And there was much rejoicing.
He's done it. Thanks to user Chunkums here's a glimpse of Borges running the speed option at Auburn back in the day. It's at 26 seconds:
Dollars to donuts this is happening.
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Tomorrow they'll announce Dantonio's hiring. The RCMB had a thread featuring user photoshop mockups of the Pro Combat uniforms everybody will always wear against Michigan forever. One of them featured the RCMB logo on the helmet. So of course this happened the next day at the Free Press:
Someone associated with the "Downtown Coaches Club" emailed it out, so that's obviously happening. I hope the State spokesman was under 40 and therefore far more aware of the RCMB than Steve Schrader.
Chagrined by their mistake, the next day the Free Press reported that TE Evan Jones had committed to State. That's accurate. It also happened three months ago.
This is probably just me. Does Darrell Funk give off kind of a Gary Busey vibe?
Just me? Okay. As far as actual news, Huyge is holding off Schofield; Schofield is actually practicing at RG(?) as well.
Bring out yer dead conferences. The CCHA has ceased to be, or has set a point in the future where it will cease to be:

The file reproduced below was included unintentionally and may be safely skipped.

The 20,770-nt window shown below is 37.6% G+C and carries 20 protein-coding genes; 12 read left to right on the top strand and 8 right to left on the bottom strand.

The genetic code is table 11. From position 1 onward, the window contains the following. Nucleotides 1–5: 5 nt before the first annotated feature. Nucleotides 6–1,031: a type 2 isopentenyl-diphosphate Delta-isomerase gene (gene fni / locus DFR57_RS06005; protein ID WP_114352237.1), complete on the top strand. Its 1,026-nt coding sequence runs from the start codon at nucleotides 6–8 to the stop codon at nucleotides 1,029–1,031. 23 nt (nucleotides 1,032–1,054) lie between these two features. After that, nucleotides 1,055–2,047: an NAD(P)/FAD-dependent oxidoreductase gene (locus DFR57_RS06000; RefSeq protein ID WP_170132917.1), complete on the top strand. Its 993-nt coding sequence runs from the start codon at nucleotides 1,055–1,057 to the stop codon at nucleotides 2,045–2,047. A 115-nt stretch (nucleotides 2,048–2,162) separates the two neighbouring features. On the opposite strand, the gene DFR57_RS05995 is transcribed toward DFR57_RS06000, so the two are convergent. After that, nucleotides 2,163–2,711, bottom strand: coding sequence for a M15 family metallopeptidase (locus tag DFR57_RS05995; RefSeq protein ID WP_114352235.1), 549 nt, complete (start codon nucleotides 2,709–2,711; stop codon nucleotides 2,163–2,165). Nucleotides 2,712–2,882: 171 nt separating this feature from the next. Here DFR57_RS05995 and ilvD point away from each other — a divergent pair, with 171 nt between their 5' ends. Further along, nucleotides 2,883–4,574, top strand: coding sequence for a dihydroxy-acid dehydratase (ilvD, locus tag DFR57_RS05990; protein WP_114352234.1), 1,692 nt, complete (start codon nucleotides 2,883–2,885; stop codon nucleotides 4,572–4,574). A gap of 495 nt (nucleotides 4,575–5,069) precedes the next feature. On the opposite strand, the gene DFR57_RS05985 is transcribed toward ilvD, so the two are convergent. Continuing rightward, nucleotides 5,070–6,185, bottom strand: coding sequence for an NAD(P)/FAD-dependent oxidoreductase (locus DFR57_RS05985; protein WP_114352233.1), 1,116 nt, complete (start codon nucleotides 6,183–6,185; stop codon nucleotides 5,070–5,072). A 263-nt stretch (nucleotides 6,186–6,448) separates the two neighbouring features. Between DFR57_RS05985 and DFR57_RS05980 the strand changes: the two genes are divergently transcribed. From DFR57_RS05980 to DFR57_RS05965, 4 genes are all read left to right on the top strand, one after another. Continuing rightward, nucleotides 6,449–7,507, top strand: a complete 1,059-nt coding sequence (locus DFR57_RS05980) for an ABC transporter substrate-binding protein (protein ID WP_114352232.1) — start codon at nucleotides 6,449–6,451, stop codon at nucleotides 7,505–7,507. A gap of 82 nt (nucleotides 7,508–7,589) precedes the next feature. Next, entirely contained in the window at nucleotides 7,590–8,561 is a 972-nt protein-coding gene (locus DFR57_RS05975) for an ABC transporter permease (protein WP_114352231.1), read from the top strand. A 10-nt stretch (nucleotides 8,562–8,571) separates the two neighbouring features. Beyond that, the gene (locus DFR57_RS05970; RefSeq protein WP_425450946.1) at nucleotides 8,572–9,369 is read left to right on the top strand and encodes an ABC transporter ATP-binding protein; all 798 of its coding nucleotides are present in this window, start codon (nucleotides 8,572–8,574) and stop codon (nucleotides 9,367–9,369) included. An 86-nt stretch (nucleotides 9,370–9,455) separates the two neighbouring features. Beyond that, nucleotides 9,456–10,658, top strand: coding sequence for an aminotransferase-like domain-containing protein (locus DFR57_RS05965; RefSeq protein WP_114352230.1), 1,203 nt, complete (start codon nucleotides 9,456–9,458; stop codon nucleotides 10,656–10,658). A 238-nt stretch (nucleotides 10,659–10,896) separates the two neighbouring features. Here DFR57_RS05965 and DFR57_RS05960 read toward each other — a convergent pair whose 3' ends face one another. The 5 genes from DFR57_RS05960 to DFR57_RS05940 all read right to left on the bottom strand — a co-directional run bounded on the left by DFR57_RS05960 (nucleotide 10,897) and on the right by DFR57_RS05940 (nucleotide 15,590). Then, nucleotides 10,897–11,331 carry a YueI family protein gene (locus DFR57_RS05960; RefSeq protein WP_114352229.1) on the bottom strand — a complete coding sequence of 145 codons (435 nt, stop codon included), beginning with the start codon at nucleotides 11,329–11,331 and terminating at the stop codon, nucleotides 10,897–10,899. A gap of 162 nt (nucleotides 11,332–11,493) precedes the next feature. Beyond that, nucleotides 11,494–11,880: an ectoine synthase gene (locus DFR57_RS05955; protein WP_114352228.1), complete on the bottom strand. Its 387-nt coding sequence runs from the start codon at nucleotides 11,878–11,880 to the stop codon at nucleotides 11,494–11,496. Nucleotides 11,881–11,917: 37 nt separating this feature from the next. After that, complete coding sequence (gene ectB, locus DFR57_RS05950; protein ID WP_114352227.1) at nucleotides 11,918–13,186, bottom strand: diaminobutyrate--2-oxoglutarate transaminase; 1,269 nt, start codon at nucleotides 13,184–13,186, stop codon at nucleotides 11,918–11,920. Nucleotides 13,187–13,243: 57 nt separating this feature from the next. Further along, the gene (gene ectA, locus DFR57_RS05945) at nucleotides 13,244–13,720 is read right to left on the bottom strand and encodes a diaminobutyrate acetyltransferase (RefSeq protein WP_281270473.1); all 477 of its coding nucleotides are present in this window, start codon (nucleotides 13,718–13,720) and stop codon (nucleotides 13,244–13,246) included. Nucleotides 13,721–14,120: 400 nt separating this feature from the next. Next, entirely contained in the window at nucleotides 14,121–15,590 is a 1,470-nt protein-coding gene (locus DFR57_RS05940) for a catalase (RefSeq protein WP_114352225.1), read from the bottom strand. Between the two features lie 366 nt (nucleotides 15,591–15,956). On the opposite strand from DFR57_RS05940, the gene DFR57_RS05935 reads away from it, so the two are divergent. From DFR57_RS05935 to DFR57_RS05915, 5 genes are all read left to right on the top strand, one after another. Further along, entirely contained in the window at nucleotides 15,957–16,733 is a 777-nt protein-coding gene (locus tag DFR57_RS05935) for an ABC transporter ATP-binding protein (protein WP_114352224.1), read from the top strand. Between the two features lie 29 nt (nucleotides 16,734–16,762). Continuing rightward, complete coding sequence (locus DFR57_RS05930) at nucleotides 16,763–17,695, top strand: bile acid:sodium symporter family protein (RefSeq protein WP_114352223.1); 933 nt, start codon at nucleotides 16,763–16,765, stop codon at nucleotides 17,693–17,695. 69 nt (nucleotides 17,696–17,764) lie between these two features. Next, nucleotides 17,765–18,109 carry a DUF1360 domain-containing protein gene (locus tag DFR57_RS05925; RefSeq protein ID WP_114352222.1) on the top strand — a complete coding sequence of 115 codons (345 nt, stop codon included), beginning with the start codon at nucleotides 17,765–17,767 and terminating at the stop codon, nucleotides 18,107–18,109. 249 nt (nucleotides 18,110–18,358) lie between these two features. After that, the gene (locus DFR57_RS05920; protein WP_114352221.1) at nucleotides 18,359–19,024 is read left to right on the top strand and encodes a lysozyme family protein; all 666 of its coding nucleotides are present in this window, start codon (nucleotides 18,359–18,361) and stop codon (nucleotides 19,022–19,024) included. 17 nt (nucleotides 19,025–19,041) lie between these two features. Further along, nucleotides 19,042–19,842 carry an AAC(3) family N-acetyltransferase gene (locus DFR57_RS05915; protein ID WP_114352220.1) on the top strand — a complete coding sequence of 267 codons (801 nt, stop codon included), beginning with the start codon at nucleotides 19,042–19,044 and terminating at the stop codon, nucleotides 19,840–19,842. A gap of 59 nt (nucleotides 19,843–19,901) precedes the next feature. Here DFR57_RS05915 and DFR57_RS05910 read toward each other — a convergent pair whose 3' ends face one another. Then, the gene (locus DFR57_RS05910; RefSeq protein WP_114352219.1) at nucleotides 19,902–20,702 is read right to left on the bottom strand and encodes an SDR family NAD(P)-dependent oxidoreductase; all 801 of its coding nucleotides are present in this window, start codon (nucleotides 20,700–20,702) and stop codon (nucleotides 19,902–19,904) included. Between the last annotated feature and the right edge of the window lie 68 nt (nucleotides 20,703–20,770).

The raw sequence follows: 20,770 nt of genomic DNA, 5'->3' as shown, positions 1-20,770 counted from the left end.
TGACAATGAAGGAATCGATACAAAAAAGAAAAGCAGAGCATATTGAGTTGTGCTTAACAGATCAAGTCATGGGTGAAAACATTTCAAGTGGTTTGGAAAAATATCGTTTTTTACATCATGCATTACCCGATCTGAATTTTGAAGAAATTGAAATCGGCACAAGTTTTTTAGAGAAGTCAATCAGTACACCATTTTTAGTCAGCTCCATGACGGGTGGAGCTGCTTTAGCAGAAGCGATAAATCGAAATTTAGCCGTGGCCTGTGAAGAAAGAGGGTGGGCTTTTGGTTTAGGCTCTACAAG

After two rounds of talks, the WCHA is ready to accept five CCHA schools into the conference, sources have indicated to CHN.
The switch from the CCHA to the WCHA is pending each individual schools' Board of Trustees approving the move. Announcements will thus come piecemeal, with the first ones potentially coming as early as Friday.
The WCHA has given the CCHA schools are 30-day window in which to officially accept the invitation. At least three CCHA schools are certain to accept — Lake Superior State, Ferris State and Alaska.
Bowling Green and Western are both waiting around to see what Notre Dame does. If ND joins the NCHC—we really need a sarcastic nickname for them—Western hopes to tag along. If Notre Dame goes to Hockey East, both BG and WMU hope to get their faces kicked in for all eternity in the NCHC. That latter scenario would mean the powers of the WCHA broke it up so they could add Miami, WMU, and BGSU.
I'm a little disappointed this is the way it's playing out. I would rather have seen the CCHA bolster itself with the four Atlantic Hockey schools that were interested in moving and kept conferences relatively small so expansion would be an attractive option. It's still a lot better than it was before the Big Ten formed.
At least get your lame political cracks right. Via the MZone, here's this guy:
I thought Ann Arbor was supposed to be full of liberal hippies. Apparently it is also really into sharia.
Etc.: Catlab returns. Trippy. I think I'm in love with Dana Holgorsen: "Holgorsen's idea of balance is making sure a bunch of people get the ball, whether by pass or by run, and then get a bunch of yards." Frank the Tank's latest on conference realignment. The Hoover Street rag is irritated that Michigan is phasing out the seal in favor of the block M. Holdin' The Rope explores the file on Nate Brink.